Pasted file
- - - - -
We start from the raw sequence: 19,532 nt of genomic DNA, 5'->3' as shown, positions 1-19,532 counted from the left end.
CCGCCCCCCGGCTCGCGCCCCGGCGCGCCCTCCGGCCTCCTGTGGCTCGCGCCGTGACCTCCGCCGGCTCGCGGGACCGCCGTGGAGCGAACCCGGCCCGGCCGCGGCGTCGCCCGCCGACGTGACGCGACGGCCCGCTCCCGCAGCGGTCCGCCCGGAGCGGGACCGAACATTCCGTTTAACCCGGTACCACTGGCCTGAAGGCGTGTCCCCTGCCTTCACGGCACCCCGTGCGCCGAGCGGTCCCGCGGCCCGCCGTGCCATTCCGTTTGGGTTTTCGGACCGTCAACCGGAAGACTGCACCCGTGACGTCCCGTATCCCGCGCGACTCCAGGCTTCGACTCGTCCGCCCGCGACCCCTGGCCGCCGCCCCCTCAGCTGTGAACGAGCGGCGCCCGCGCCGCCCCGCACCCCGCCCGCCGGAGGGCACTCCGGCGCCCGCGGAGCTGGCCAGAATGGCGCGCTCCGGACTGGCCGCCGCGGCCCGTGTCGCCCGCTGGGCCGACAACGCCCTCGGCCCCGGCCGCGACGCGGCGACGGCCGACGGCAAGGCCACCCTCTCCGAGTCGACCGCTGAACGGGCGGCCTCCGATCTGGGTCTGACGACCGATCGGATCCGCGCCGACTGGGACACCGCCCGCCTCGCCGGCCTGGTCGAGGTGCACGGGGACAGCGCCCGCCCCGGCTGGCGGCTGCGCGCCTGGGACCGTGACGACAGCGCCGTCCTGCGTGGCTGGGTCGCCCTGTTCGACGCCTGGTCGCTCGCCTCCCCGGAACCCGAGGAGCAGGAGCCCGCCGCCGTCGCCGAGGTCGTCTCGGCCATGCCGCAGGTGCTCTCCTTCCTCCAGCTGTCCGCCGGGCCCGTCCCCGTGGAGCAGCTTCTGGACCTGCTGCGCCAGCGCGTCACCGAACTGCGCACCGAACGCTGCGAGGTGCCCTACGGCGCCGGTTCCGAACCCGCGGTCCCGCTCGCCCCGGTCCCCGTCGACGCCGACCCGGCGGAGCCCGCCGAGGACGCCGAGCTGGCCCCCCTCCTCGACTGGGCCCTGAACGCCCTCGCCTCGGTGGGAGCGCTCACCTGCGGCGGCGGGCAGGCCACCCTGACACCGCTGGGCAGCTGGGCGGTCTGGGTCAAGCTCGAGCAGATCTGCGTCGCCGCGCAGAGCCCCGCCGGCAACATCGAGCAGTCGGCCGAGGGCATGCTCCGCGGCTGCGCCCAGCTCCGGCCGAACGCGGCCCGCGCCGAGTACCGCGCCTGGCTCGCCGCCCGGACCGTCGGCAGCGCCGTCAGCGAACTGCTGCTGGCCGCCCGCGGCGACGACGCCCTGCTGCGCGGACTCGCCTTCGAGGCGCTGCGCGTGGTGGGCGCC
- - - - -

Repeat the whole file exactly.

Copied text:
We start from the raw sequence: 19,532 nt of genomic DNA, 5'->3' as shown, positions 1-19,532 counted from the left end.
CCGCCCCCCGGCTCGCGCCCCGGCGCGCCCTCCGGCCTCCTGTGGCTCGCGCCGTGACCTCCGCCGGCTCGCGGGACCGCCGTGGAGCGAACCCGGCCCGGCCGCGGCGTCGCCCGCCGACGTGACGCGACGGCCCGCTCCCGCAGCGGTCCGCCCGGAGCGGGACCGAACATTCCGTTTAACCCGGTACCACTGGCCTGAAGGCGTGTCCCCTGCCTTCACGGCACCCCGTGCGCCGAGCGGTCCCGCGGCCCGCCGTGCCATTCCGTTTGGGTTTTCGGACCGTCAACCGGAAGACTGCACCCGTGACGTCCCGTATCCCGCGCGACTCCAGGCTTCGACTCGTCCGCCCGCGACCCCTGGCCGCCGCCCCCTCAGCTGTGAACGAGCGGCGCCCGCGCCGCCCCGCACCCCGCCCGCCGGAGGGCACTCCGGCGCCCGCGGAGCTGGCCAGAATGGCGCGCTCCGGACTGGCCGCCGCGGCCCGTGTCGCCCGCTGGGCCGACAACGCCCTCGGCCCCGGCCGCGACGCGGCGACGGCCGACGGCAAGGCCACCCTCTCCGAGTCGACCGCTGAACGGGCGGCCTCCGATCTGGGTCTGACGACCGATCGGATCCGCGCCGACTGGGACACCGCCCGCCTCGCCGGCCTGGTCGAGGTGCACGGGGACAGCGCCCGCCCCGGCTGGCGGCTGCGCGCCTGGGACCGTGACGACAGCGCCGTCCTGCGTGGCTGGGTCGCCCTGTTCGACGCCTGGTCGCTCGCCTCCCCGGAACCCGAGGAGCAGGAGCCCGCCGCCGTCGCCGAGGTCGTCTCGGCCATGCCGCAGGTGCTCTCCTTCCTCCAGCTGTCCGCCGGGCCCGTCCCCGTGGAGCAGCTTCTGGACCTGCTGCGCCAGCGCGTCACCGAACTGCGCACCGAACGCTGCGAGGTGCCCTACGGCGCCGGTTCCGAACCCGCGGTCCCGCTCGCCCCGGTCCCCGTCGACGCCGACCCGGCGGAGCCCGCCGAGGACGCCGAGCTGGCCCCCCTCCTCGACTGGGCCCTGAACGCCCTCGCCTCGGTGGGAGCGCTCACCTGCGGCGGCGGGCAGGCCACCCTGACACCGCTGGGCAGCTGGGCGGTCTGGGTCAAGCTCGAGCAGATCTGCGTCGCCGCGCAGAGCCCCGCCGGCAACATCGAGCAGTCGGCCGAGGGCATGCTCCGCGGCTGCGCCCAGCTCCGGCCGAACGCGGCCCGCGCCGAGTACCGCGCCTGGCTCGCCGCCCGGACCGTCGGCAGCGCCGTCAGCGAACTGCTGCTGGCCGCCCGCGGCGACGACGCCCTGCTGCGCGGACTCGCCTTCGAGGCGCTGCGCGTGGTGGGCGCC